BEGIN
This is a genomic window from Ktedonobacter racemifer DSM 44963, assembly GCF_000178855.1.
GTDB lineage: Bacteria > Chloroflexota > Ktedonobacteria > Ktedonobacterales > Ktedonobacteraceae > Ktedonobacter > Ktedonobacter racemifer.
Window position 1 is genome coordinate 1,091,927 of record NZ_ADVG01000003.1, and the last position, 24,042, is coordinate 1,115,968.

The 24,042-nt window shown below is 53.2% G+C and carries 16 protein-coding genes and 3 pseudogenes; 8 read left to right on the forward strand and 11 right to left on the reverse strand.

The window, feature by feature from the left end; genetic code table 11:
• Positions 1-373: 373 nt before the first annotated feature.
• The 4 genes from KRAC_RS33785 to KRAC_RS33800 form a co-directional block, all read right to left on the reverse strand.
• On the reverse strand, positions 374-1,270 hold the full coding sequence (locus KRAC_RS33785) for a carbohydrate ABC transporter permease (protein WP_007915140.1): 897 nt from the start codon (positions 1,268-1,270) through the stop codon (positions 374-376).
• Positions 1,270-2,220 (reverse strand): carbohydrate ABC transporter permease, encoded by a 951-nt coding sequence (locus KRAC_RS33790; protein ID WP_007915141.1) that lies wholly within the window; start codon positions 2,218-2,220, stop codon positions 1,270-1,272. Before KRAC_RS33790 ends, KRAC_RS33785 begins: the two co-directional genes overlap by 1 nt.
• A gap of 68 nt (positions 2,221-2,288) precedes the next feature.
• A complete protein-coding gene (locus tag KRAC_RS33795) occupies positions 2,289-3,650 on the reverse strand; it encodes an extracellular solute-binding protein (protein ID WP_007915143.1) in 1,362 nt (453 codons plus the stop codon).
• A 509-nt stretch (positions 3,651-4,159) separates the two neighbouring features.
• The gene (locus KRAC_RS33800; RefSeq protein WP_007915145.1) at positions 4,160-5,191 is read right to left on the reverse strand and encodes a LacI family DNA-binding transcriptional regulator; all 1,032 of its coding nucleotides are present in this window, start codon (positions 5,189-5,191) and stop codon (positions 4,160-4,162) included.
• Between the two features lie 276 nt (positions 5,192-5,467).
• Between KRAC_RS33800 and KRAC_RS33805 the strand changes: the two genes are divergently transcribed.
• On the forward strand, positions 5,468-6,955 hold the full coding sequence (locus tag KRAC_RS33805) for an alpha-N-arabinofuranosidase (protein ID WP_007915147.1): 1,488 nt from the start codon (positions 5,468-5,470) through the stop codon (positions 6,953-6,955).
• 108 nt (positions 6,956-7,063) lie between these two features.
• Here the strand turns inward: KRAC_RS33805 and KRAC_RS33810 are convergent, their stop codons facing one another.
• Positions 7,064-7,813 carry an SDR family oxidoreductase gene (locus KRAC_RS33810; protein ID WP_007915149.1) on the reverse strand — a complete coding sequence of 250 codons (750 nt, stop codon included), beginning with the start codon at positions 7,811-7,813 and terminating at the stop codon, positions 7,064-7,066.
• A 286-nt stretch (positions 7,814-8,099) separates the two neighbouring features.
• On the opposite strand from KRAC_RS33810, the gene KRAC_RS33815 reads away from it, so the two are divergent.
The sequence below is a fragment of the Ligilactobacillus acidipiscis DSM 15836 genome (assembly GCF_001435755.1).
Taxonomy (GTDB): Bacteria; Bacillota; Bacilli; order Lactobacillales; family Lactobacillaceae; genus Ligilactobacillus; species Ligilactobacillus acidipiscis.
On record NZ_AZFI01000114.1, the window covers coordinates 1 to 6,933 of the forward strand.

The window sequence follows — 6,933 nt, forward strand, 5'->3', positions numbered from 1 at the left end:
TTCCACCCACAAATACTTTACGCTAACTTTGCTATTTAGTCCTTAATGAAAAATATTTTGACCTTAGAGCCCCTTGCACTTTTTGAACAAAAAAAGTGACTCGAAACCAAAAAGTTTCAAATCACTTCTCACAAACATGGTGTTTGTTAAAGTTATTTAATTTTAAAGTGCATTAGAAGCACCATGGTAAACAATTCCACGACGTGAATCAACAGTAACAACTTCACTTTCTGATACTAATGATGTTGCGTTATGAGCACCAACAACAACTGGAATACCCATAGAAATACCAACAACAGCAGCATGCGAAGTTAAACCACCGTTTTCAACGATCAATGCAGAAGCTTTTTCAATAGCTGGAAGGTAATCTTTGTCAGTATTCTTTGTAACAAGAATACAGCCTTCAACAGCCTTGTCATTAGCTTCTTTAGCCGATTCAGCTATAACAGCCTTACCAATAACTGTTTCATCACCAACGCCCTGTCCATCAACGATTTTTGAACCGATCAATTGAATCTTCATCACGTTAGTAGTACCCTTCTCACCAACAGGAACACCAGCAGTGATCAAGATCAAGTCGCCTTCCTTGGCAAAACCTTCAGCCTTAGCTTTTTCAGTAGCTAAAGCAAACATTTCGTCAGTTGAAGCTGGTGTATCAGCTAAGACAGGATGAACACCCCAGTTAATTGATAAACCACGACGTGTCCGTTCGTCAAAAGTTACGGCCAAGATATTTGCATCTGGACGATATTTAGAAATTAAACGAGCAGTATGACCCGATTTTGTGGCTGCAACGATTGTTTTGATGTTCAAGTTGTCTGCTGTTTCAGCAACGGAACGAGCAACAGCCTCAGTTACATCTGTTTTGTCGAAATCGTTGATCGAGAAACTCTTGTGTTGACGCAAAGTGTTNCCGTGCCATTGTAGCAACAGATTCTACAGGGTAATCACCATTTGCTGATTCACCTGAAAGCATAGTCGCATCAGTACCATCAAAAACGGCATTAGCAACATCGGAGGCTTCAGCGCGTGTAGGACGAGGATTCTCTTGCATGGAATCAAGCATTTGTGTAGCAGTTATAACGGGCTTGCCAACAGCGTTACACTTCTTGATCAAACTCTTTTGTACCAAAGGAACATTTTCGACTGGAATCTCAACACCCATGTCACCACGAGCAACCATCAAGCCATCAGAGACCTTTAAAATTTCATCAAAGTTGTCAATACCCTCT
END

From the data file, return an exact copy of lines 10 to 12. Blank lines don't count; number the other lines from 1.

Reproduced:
• A gap of 68 nt (positions 2,221-2,288) precedes the next feature.
• A complete protein-coding gene (locus tag KRAC_RS33795) occupies positions 2,289-3,650 on the reverse strand; it encodes an extracellular solute-binding protein (protein ID WP_007915143.1) in 1,362 nt (453 codons plus the stop codon).
• A 509-nt stretch (positions 3,651-4,159) separates the two neighbouring features.